eDiscovery Daily Blog
Sometimes, the Data You Receive Isn’t Ready to Rock and Roll: eDiscovery Best Practices
Having just encountered a similar situation with one of my clients, I thought this was a topic worth revisiting. Just because data is produced to you, it doesn’t mean that data is ready to “rock and roll”.
Here’s a case in point: I once worked with a client that received a multi-part production from the other side (via another party involved in the litigation, per agreement between the parties) that included image files, OCR text files and metadata (yes, the dreaded “load file” production). The files that my client received were produced over several months to several other parties in the litigation. The production contained numerous emails, each of which (of course) included an email sent date. Can you guess which format the email sent date was provided in? Here are some choices (using today’s date and 1:00 PM as an example):
- 09/11/2017 13:00:00
- 9/11/2017 1:00 PM
- September 11, 2017 1:00 PM
- Sep-17-2017 1:00 PM
- 2013/09/11 13:00:00
The answer: all of them.
Because there were several productions to different parties with (apparently) different format agreements, my client didn’t have the option to request the data to be reproduced in a standard format. Not only that, the name of the produced metadata field wasn’t consistent between productions – in about 15 percent of the documents the producing party named the field email_date_sent, in the rest of them, it was simply named date_sent.
What a mess, right?
If you know how to fix this issue, then – congrats! – you can probably stop reading. Our client (both then and recently), didn’t know how. Fortunately, at CloudNine, there are plenty of computer “geeks” to address problems like this (including me).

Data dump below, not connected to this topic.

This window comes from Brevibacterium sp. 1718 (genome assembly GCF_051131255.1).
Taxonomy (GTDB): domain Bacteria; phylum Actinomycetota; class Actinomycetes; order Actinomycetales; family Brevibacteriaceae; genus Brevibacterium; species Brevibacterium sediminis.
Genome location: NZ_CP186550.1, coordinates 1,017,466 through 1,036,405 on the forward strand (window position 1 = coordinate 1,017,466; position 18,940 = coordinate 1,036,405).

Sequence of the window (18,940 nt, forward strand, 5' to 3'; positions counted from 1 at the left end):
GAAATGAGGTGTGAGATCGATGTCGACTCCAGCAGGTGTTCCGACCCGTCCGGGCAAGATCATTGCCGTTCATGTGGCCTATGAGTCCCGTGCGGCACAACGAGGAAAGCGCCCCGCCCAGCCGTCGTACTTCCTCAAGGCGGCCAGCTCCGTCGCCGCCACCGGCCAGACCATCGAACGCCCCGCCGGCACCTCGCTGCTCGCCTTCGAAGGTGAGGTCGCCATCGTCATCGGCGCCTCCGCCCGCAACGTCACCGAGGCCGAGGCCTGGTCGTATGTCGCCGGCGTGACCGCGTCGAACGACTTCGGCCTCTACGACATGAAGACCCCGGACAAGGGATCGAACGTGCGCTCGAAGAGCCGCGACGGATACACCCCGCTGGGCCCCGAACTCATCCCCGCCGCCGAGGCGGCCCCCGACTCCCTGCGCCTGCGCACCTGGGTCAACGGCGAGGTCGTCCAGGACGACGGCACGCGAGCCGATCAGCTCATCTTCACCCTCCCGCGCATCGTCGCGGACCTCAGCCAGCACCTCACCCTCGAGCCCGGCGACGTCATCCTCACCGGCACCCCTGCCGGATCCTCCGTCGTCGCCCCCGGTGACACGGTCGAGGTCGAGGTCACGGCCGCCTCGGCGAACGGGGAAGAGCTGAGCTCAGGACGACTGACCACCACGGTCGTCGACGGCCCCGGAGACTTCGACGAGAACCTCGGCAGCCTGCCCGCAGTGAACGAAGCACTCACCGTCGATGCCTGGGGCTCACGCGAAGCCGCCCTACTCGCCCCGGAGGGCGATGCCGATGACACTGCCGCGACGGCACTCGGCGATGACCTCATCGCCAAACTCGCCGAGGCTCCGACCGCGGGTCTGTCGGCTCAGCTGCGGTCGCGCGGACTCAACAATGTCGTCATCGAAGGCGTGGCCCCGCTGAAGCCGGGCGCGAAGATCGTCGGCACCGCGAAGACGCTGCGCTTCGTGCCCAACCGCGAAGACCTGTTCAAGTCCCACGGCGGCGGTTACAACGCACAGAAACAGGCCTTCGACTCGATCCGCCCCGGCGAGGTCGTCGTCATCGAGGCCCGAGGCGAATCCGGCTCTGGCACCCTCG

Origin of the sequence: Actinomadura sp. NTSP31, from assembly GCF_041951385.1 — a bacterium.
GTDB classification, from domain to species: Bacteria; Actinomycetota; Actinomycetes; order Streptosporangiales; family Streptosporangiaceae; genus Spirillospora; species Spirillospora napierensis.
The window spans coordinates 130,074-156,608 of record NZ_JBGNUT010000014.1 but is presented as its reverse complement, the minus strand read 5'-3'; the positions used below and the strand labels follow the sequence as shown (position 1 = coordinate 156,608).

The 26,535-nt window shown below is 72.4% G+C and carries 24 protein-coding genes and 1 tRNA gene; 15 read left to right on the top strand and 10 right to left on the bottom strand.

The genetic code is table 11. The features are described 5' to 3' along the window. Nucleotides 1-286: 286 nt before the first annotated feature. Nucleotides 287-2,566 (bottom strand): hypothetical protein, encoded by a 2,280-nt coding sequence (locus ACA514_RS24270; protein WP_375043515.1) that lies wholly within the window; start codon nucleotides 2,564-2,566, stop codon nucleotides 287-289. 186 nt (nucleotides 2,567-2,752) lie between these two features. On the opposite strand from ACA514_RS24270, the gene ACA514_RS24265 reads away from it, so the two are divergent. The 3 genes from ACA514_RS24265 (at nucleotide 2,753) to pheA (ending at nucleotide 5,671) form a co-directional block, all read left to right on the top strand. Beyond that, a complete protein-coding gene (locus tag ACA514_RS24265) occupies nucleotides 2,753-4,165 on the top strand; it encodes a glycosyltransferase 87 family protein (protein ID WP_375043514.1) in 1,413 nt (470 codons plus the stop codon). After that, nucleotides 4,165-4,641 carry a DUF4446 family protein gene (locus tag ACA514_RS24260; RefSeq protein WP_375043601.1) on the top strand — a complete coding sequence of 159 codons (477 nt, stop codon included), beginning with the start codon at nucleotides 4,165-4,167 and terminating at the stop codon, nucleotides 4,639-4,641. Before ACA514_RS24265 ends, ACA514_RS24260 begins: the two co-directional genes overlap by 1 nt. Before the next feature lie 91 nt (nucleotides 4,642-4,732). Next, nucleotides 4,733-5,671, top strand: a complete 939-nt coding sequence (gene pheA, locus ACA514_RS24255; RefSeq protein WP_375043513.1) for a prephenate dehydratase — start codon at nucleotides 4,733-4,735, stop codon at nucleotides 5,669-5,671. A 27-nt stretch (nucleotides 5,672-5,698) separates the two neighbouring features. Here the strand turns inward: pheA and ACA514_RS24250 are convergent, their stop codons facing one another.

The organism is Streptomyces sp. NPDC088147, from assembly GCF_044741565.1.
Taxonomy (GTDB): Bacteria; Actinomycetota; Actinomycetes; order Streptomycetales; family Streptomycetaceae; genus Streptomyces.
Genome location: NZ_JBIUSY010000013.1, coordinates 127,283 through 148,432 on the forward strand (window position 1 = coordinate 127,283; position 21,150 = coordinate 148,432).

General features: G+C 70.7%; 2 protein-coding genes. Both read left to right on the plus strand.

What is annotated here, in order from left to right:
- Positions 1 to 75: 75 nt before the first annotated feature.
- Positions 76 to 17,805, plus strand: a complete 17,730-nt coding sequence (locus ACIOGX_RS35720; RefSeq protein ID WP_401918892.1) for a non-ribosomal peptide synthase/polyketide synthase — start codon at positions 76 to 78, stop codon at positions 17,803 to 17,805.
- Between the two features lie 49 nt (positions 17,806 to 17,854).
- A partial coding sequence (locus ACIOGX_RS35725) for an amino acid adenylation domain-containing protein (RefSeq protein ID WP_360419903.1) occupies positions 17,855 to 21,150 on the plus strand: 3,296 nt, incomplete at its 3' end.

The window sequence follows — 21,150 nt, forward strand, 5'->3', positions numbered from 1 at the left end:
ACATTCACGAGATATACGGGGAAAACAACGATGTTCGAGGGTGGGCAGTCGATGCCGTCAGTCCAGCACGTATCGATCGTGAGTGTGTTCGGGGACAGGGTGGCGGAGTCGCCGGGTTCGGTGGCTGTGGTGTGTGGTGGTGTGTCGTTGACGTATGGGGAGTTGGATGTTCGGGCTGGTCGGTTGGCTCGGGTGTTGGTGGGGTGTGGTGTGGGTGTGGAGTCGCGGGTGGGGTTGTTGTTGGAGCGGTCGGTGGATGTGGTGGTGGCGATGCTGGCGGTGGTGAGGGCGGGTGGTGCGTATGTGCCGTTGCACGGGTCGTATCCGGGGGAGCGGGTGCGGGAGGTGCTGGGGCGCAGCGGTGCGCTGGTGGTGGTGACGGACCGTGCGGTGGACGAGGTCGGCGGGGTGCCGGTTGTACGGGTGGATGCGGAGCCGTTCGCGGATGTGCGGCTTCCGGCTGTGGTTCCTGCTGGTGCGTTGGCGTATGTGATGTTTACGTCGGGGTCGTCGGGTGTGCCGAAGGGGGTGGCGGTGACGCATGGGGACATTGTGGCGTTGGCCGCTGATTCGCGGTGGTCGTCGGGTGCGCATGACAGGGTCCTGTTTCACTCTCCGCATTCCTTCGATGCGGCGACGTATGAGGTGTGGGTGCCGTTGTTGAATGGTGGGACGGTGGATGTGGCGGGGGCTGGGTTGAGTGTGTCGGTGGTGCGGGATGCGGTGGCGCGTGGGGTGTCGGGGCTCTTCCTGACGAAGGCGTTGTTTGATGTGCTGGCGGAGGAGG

In the example above, we had to standardize the format of the dates into one standard format in one field. We used a combination of SQL queries to get the data into one field and string commands and regular expressions to manipulate dates that didn’t fit a standard SQL date format by re-parsing them into a correct date format. For example, the date 2017/09/11 was reparsed into 09/11/2017.
Getting the dates into a standard format in a single field not only enabled us to load that data successfully into the CloudNine platform, it also enabled us to then identify (in combination with other standard email metadata fields) duplicates in the collection based on those metadata fields. As a result, we were able to exclude a significant percentage of the emails as duplicates, which wouldn’t have been possible before the data was converted and standardized.
Over the years, I’ve seen many examples where data (either from our side or the other side) needs to be converted. It happens more than you think. When that happens, it’s good to work with a solutions provider that has several “geeks” on their team that can provide that service. Sometimes, having data that’s ready to “rock and roll” takes some work.
So, what do you think? Have you received productions that needed conversion? If so, what did you do? Please share any comments you might have or if you’d like to know more about a particular topic.
Disclaimer: The views represented herein are exclusively the views of the author, and do not necessarily represent the views held by CloudNine. eDiscovery Daily is made available by CloudNine solely for educational purposes to provide general information about general eDiscovery principles and not to provide specific legal advice applicable to any particular circumstance. eDiscovery Daily should not be used as a substitute for competent legal advice from a lawyer you have retained and who has agreed to represent you.
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